June 14, 2011
By Linda Koco
Contributing Editor, AnnuityNews.com
May 31, 2011 -- Many industry sources put the average single premium for fixed annuities in the $40,000-to-$60,000 range and variable annuities a little over $100,000. Does that mean the products aren’t drawing many millionaires?
Not according to Danny Fisher, president of The Fisher Agency, a Dallas firm that specializes in fixed annuity sales. “I have lots of millionaire clients,” he says.
“If the amount of interest they can earn in fixed annuity is more than they can earn from bank certificates of deposit, savings and loans, Treasury bills and bonds, why wouldn’t they buy fixed annuities?”
He cites the example of a couple who are clients of his. They have more than $3 million in net worth and no children. “This couple has more than 50 annuities, spread between 10 to 15 companies,” Fisher says.
The couple spread out their annuity purchases to different carriers in order to maximize safety, he says.
“Their whole goal is to leave the maximum they can to charity — specifically, for scholarships to young Catholic students.”
Another millionaire couple is socking money away in fixed annuities, Fisher says. “They plan to live on that in retirement, and they don’t want to be a burden to their kids.”
Still another client has close to $3 million. This client absolutely refuses to put money in the stock market, Fisher says. “He doesn’t want any of his money to be at risk. He would rather see it get a 4 percent gain than a minus 4 percent loss or worse.”
Millionaires do still invest
Not all millionaires feel that way, of course. New data out from Spectrem Group indicates that 47 percent of millionaires it polled that say they like being actively involved in the day-to-day management of their investments.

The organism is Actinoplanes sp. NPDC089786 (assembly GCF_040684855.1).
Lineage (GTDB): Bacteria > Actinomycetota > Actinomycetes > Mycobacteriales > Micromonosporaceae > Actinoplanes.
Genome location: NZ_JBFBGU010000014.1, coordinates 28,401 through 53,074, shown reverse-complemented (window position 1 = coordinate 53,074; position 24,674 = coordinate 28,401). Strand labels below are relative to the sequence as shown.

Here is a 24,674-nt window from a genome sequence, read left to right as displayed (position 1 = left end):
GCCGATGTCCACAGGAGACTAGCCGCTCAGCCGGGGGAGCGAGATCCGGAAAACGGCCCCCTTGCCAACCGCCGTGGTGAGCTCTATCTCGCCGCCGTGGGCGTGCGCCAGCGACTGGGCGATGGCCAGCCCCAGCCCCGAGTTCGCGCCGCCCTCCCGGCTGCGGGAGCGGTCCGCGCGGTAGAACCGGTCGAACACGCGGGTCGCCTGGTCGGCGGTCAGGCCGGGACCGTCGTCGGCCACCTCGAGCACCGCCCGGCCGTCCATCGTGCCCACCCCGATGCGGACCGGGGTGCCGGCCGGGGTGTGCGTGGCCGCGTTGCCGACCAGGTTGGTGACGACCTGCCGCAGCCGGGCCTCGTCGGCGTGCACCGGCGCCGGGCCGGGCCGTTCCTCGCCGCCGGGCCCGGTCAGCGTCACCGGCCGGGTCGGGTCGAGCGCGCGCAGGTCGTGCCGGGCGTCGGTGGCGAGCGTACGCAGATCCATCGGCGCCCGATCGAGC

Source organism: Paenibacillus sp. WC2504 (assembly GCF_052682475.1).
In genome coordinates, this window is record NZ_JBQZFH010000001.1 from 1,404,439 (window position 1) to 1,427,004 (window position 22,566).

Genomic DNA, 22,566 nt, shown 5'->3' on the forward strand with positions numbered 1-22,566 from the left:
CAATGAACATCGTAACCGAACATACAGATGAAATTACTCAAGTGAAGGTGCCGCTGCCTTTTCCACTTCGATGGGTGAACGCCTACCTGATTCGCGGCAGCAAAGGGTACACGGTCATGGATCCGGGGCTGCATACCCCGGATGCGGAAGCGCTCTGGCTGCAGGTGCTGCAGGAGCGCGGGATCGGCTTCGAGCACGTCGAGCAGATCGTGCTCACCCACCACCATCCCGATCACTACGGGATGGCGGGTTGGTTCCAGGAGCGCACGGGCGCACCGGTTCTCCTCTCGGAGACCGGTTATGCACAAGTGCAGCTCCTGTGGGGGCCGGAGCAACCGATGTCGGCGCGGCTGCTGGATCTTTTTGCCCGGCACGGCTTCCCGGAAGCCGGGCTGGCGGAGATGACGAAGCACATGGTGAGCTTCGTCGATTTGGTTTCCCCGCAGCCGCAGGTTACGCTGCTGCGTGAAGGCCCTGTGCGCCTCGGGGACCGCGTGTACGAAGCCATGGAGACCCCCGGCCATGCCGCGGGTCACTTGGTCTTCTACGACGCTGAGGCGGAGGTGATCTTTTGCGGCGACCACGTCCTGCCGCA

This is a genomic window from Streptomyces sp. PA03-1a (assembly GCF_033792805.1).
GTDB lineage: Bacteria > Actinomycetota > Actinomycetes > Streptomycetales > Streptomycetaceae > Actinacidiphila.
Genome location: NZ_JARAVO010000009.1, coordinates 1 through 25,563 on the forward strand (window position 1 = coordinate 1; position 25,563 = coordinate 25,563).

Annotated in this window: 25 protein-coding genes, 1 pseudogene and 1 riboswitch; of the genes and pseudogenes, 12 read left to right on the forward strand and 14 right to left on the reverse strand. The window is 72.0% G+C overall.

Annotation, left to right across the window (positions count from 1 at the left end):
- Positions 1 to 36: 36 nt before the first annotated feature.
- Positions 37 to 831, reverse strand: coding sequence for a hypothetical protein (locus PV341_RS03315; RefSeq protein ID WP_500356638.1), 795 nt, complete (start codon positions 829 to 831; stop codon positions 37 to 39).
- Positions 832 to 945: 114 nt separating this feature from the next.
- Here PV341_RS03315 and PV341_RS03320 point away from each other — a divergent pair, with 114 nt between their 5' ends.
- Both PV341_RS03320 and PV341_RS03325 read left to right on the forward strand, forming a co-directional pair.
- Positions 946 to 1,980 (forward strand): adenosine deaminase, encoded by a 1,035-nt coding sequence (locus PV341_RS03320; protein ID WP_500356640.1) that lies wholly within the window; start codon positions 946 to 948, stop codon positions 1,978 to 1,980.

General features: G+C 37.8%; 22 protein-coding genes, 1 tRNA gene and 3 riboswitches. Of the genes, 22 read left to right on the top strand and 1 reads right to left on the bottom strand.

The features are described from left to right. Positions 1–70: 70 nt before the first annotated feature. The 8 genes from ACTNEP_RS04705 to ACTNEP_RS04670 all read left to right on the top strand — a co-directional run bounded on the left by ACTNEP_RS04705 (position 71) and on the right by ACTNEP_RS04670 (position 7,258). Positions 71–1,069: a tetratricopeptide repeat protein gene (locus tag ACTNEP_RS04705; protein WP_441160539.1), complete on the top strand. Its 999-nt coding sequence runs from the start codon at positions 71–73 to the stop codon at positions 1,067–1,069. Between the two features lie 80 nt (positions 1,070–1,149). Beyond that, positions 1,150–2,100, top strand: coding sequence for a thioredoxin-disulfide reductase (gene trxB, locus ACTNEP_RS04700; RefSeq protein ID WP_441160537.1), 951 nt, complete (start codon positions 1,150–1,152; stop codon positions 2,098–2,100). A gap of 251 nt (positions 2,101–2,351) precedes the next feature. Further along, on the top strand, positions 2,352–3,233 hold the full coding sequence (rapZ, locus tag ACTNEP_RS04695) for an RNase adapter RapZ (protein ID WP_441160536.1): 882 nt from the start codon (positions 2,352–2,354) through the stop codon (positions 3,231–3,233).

However, that percentage represents a “substantial decline” from the 65 percent who felt that way in 2010 and 69 percent in 2009, Spectrum says.
Spectrem defines millionaire as someone with a net worth of $1 million to $5 million, not including primary residence (NIPR). The 2011 survey included 1,484 households in this range.
A similar decline shows up among the ultra-high net worth, who have a net worth of $5 million to $25 million, NIPR. According to Spectrem, just 50 percent want an active investing role, down from 63 percent in 2010 and 67 percent in 2009. This survey polled 649 such households.
What’s more, the number of millionaires who say they do not want to give up actively investing is also falling. According to Spectrem, this percentage is down to 45 percent this year from 64 percent in 2009. Ultra-high net worth investors are showing less interest here as well.
“Wealthy Americans may simply be experiencing investor fatigue, prompting them to pull back and allow their advisors to take the lead in managing their assets,” Spectrem Group President George H. Walper Jr. said when the report was released.